Knee Pain, What Does It Mean?
When it comes to dealing with any type of injury, the knee is often one of the biggest problem areas of the body. The first thing to understand about knee health is that the knee is a stable joint that functions and exists directly between two very mobile joint the hip and the foot. If the hip or foot is injured, mobility of the knee is limited.
If you’ve ever had any sort of injury, especially a knee injury, you may have grown to appreciate how your knees power you through various sports and activities: kicking, jumping, running, and pivoting. To avoid knee injuries, it helps to understand how your knees work and what you can do to protect them.
The knee is a joint, the largest joint in the body. Your knees provide stability and allow your legs to bend, swivel, and straighten. The knee is made up of bones, cartilage, muscles, ligaments, and tendons, all working as one. What makes knee injuries complicated is they can be caused by stress or damage to any of these parts. The knee sits in the middle of three bones: the tibia (your shinbone), the femur (your thighbone), and the patella (the kneecap). The patella is a flat and round bone that protects the knee joint.
As we age, strain on our knees becomes compounded, and the pain becomes more common and persistent. With that said, the pain can come from so many different sources, whether by aging or injury. Understanding what is causing your knee pain may be a simple task, or more complicated. A skilled physician can use clues to determine the cause of knee pain.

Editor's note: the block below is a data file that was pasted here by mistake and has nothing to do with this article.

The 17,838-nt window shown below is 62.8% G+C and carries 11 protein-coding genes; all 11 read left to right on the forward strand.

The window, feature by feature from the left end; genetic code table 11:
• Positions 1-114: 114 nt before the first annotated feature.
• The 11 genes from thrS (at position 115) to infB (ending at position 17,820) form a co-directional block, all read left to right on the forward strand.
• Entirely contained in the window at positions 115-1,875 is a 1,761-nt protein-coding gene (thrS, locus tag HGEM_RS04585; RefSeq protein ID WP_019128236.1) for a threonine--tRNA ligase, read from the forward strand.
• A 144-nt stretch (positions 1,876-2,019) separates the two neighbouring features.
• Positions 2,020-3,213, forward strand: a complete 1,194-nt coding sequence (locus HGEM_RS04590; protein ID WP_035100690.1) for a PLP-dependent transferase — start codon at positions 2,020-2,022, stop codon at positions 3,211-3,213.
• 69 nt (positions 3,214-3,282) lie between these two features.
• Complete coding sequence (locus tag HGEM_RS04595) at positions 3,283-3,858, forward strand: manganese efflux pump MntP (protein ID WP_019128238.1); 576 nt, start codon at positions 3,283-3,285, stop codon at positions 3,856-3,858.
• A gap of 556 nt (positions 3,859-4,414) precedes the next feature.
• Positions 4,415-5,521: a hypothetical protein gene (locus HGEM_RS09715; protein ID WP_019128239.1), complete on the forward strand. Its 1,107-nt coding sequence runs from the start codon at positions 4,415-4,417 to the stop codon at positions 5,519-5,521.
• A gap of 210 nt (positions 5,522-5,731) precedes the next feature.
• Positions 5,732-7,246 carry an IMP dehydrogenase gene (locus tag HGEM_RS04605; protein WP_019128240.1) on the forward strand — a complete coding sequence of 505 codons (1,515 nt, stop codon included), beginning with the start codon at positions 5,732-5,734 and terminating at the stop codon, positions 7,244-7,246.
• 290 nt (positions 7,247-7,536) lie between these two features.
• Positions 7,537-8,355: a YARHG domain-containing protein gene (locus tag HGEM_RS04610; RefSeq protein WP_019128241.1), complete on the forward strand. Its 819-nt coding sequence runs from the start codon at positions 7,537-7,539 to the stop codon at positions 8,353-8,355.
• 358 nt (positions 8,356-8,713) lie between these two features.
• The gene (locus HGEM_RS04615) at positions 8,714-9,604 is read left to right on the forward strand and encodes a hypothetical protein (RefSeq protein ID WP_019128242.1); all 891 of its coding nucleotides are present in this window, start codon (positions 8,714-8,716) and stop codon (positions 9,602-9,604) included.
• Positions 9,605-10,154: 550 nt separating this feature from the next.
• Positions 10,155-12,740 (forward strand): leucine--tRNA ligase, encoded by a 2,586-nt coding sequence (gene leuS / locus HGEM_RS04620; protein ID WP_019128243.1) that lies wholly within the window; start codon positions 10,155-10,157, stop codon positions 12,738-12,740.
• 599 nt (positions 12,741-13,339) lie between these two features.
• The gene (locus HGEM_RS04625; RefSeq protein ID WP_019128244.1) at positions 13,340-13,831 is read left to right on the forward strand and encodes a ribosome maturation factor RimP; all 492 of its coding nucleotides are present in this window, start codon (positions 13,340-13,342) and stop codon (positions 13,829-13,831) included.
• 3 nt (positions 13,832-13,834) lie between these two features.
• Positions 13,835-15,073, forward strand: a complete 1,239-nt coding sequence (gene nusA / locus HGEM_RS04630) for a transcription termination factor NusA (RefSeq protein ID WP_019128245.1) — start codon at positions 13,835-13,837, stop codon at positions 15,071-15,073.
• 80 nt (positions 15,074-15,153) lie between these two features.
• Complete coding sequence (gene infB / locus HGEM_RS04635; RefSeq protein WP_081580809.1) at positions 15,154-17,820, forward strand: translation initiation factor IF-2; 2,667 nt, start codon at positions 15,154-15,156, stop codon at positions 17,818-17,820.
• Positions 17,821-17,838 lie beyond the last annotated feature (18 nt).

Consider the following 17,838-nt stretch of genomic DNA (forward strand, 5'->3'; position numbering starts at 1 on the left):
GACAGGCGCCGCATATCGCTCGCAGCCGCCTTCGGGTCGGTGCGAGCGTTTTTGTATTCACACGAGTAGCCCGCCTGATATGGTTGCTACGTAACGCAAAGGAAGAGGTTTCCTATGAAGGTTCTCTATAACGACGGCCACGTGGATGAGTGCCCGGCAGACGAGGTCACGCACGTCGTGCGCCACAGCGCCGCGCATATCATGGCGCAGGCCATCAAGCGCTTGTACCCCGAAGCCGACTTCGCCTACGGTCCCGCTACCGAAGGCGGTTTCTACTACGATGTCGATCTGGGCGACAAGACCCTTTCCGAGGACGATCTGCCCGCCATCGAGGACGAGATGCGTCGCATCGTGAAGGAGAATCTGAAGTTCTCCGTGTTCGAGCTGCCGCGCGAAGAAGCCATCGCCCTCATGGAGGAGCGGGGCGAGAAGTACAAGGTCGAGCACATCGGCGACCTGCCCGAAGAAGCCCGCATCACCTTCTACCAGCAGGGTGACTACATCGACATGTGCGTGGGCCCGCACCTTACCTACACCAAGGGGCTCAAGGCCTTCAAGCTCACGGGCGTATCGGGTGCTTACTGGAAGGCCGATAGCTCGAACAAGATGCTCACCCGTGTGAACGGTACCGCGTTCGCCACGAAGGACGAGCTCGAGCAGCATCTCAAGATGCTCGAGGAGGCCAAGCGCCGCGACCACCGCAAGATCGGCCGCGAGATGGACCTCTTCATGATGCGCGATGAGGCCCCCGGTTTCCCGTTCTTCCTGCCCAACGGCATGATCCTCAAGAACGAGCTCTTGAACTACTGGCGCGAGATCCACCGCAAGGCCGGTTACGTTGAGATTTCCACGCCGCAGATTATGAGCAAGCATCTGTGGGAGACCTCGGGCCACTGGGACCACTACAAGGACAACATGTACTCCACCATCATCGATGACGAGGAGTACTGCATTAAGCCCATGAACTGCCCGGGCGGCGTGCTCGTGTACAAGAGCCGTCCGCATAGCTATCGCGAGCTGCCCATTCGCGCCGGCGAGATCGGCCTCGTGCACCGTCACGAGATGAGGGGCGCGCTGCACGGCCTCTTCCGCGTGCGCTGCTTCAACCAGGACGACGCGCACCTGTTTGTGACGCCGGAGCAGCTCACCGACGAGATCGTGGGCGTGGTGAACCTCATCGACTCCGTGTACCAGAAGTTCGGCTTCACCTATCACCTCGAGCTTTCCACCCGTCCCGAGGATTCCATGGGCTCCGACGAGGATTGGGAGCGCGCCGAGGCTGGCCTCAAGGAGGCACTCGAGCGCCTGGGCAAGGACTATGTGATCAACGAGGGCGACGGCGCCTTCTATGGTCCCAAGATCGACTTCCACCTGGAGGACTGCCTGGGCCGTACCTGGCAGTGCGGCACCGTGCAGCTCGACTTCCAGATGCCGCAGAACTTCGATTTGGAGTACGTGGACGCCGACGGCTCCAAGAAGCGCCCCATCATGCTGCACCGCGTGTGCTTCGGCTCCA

- Front of Knee: Pain over the front of the knee is most commonly related to the kneecap. Kneecap pain can be caused by several different problems.
- Inside of Knee: Pain on the inside, or medial side of the knee, is commonly caused by medial meniscus tears, MCL injuries, and arthritis.
- Outside of Knee: Pain on the outside of the knee, or lateral side, is commonly caused by lateral meniscus tears, LCL injuries, IT band tendonitis, and arthritis.
- Back of Knee: Pain in the back of the knee can often be due to the collection of fluid, called a Baker’s Cyst.
The knee is a complicated and critical part needed for your everyday life activities. So, when you have pain that comes with serious symptoms or lasts for more than a week or two, seek the right diagnosis by getting a physical exam and any necessary imaging that comes with it.
If you are experiencing knee pain, call Colorado Center of Orthopaedic Excellence at (719) 623-1050 to request an appointment.